Is this really Bapu's Bharat?

Oct 01, 2018, 07:15 IST | Aditya Sinha

If Gandhi were here today, he'd lament how his dream of Swachch Bharat has been distorted in a nation of increasingly murky morality

Is this really Bapu's Bharat?
The views expressed in this column are the individual's and don't represent those of the paper. Illustration/ Ravi Jadhav

Aditya SinhaDear Aditya, Tomorrow is my birthday and the headlines nowadays make me glad I'm not celebrating. In UP, the police is delivering on Chief Minister Baba Yogi's threat to thoko anyone committing a crime. Boy, am I glad I'm not leading the Dandi March and breaking the law anymore.

Just see how things flip in a second. Baba Yogi is seen as a tough Hindu chief minister, helping Prime Minister Narendra Modi revive our glorious civilisation, perhaps even succeeding Modiji one day. Now his police are helping disintegrate his voters. The victim this weekend was an upper middle-class executive working for Apple, humanity's first trillion-dollar company, and a Brahmin. Brahmins are 14 per cent of UP's population. They may start thinking that Baba Yogi is nothing more than a vengeful Thakur. Dalits are seething as it is. Such are the vagaries of political fortune. What surprises me most is former CMs Mayawati and Akhilesh Yadav's silence on the killing. Perhaps it's too early to take to the streets.

Social media roiled last week over actor Tanushree Datta's revelation that she was assaulted by single-role has-been Nana Patekar ten years ago. (Sardar Patel joked that's why Patekar's film was Ab Tak Chhappan, but I shushed him for inappropriate humour.) She is brave and I'm glad more are finding courage to expose the cruelty that derails individual lives, aspirations and happiness. But how the modern Indian male reacts. Panama uncle proved himself the opposite of his intellectual father, the late Harivansh Rai Bachchan: he is a weasel. His existential response that he was neither Tanushree nor Nana (though he is a "nana", thanks to suddenly-emergent author Shweta), so he could not comment. Presumably he cannot afford to open his own Pandora's Box of power-drunk, male-privilege behaviour.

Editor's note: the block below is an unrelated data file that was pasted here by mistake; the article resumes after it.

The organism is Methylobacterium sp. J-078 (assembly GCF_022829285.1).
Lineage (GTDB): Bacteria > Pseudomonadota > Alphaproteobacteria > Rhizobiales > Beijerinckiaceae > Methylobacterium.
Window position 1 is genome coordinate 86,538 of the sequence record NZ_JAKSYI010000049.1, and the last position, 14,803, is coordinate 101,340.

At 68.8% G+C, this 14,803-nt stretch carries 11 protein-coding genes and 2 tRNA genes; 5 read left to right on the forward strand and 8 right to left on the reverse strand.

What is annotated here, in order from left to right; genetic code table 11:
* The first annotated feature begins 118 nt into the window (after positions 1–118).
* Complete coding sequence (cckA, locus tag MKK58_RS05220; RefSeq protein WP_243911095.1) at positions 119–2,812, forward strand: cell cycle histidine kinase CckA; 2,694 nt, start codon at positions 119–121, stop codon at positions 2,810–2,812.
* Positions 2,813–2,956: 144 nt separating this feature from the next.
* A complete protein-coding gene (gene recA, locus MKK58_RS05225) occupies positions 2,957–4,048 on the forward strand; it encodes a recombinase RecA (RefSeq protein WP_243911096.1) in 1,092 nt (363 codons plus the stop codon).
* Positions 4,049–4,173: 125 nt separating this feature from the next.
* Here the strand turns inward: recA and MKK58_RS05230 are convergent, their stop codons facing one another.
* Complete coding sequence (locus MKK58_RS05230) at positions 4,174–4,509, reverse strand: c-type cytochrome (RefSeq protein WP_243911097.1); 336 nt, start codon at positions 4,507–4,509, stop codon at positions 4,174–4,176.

Worse was Salman Khan with his derision at a reporter's question; but then he's a turd who ought to have been flushed away by Modi's Swachh Bharat campaign (of which I am, uninvitedly, the icon), so what can we expect. Filmmaker Vivek Agnihotri was equally vulgar to Tanushree, proving himself an Urban Pervert, a variation of the phrase he himself proudly invented.

Depressingly, many Indian men reacted exactly like American men did to the accusations against Supreme Court nominee Brett Kavanaugh that in his youth he was a drunken rapist. How can you destroy a reputation built so painstakingly over decades, they say. Indeed, how can you destroy a woman before her chance to build a reputation? Privilege is nauseating. No wonder these fellows were frothing at the Supreme Court judgment allowing women into the Sabarimala temple.

The biggest shock was Sharad Pawar's defence of Modi's Rafale fighter jet deal, when he said: "There is no doubt in public minds about Modi's intentions in the Rafale deal." This is not true. Even one person's doubt negates the "no doubt" proposition. However, a veteran politician like Pawar has made a self-fulfilling prophecy: if he says there's no room for doubt, then the public will drop the matter.

Pawar has neutralised a serious corruption allegation that was hobbling Modi of late. Modi owes him one. Pawar will probably cash it in after the next general election, next year.

Was it just the lure of a future reward that made Pawar do this, considering that Modi is not much of a reward-giver, even to veteran loyalists in his own party? Or was Pawar looking to neutralise, for his own benefit, the rising star of Congress president Rahul Gandhi? After all, Rahul Gandhi was successfully raising the Rafale deal and its attendant mysteries — even if no other opposition leader had joined him in doing so. Ever since the Gujarat Assembly election last year, Rahul has been gaining momentum, and through much of 2018, he showed Modi's vulnerabilities without capitalising on it personally. Till the Rafale deal and former French President Francois Hollande's revelations that Reliance Defence was forced upon his country. (Nirmala Sitharaman may try to discredit Hollande, but it is a risky gambit for Modi.) Since then, it has all been Rahul. Mayawati and Bengal CM Mamata Banerjee have faded into the background. They must be grateful to Pawar. He has another quarter from which to extract a pound of flesh after the 2019 election.

It's saddening. Swachh Bharat should not be just about trying to sweep litter from a patch of government grass. It is about cleaning up the policing, the sole representation of the government to the humblest Indian; it is about cleaning our society of distorted inter-gender or inter-caste power relations; and it is about cleaning the endemic corruption that distorts governance, simply because the political system needs it for increasingly costly electoral wars. On my birthday, I feel that we are still a distance from my dream of a Swachh Bharat.
Regards,
MK Gandhi

Aditya Sinha's latest book, The Spy Chronicles: RAW, ISI and the Illusion of Peace, co-written with AS Dulat and Asad Durrani, is available now. He tweets @autumnshade Send your feedback to mailbag@mid-day.com

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